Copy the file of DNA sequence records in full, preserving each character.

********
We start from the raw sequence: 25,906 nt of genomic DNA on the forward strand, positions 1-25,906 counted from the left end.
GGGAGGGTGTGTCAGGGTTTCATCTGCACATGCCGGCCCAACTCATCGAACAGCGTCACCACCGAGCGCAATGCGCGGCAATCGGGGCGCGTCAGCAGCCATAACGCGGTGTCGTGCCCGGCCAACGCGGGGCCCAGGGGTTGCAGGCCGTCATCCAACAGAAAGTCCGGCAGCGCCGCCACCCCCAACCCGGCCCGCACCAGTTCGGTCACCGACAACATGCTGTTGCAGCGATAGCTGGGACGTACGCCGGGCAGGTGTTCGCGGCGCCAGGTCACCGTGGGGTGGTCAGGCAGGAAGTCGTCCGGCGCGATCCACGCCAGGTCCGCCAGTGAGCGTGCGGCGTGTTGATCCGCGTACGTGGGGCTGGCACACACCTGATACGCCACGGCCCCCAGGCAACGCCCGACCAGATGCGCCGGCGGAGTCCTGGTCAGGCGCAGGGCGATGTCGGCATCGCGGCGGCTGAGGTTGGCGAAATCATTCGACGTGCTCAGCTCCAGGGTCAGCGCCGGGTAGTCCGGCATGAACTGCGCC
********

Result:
We start from the raw sequence: 25,906 nt of genomic DNA on the forward strand, positions 1-25,906 counted from the left end.
GGGAGGGTGTGTCAGGGTTTCATCTGCACATGCCGGCCCAACTCATCGAACAGCGTCACCACCGAGCGCAATGCGCGGCAATCGGGGCGCGTCAGCAGCCATAACGCGGTGTCGTGCCCGGCCAACGCGGGGCCCAGGGGTTGCAGGCCGTCATCCAACAGAAAGTCCGGCAGCGCCGCCACCCCCAACCCGGCCCGCACCAGTTCGGTCACCGACAACATGCTGTTGCAGCGATAGCTGGGACGTACGCCGGGCAGGTGTTCGCGGCGCCAGGTCACCGTGGGGTGGTCAGGCAGGAAGTCGTCCGGCGCGATCCACGCCAGGTCCGCCAGTGAGCGTGCGGCGTGTTGATCCGCGTACGTGGGGCTGGCACACACCTGATACGCCACGGCCCCCAGGCAACGCCCGACCAGATGCGCCGGCGGAGTCCTGGTCAGGCGCAGGGCGATGTCGGCATCGCGGCGGCTGAGGTTGGCGAAATCATTCGACGTGCTCAGCTCCAGGGTCAGCGCCGGGTAGTCCGGCATGAACTGCGCC